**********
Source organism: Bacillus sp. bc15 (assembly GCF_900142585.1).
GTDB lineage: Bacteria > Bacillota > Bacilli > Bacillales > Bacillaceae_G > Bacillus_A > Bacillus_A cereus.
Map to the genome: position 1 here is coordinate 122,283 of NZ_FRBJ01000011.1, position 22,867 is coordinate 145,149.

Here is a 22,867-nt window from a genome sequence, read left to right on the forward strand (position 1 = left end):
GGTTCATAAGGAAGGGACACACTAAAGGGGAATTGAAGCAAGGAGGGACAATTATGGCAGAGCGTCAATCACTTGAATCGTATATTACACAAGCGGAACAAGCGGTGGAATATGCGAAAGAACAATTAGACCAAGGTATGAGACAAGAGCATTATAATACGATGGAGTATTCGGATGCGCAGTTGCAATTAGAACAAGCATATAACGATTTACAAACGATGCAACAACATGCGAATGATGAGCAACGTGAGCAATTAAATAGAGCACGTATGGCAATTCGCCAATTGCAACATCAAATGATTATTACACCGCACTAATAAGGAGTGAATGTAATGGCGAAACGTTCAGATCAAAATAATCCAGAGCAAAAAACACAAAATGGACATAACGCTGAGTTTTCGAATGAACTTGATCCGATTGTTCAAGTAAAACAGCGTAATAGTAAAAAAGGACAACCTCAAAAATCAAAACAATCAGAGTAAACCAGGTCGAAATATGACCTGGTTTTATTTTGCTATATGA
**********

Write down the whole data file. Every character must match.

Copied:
Source organism: Bacillus sp. bc15 (assembly GCF_900142585.1).
GTDB lineage: Bacteria > Bacillota > Bacilli > Bacillales > Bacillaceae_G > Bacillus_A > Bacillus_A cereus.
Map to the genome: position 1 here is coordinate 122,283 of NZ_FRBJ01000011.1, position 22,867 is coordinate 145,149.

Here is a 22,867-nt window from a genome sequence, read left to right on the forward strand (position 1 = left end):
GGTTCATAAGGAAGGGACACACTAAAGGGGAATTGAAGCAAGGAGGGACAATTATGGCAGAGCGTCAATCACTTGAATCGTATATTACACAAGCGGAACAAGCGGTGGAATATGCGAAAGAACAATTAGACCAAGGTATGAGACAAGAGCATTATAATACGATGGAGTATTCGGATGCGCAGTTGCAATTAGAACAAGCATATAACGATTTACAAACGATGCAACAACATGCGAATGATGAGCAACGTGAGCAATTAAATAGAGCACGTATGGCAATTCGCCAATTGCAACATCAAATGATTATTACACCGCACTAATAAGGAGTGAATGTAATGGCGAAACGTTCAGATCAAAATAATCCAGAGCAAAAAACACAAAATGGACATAACGCTGAGTTTTCGAATGAACTTGATCCGATTGTTCAAGTAAAACAGCGTAATAGTAAAAAAGGACAACCTCAAAAATCAAAACAATCAGAGTAAACCAGGTCGAAATATGACCTGGTTTTATTTTGCTATATGA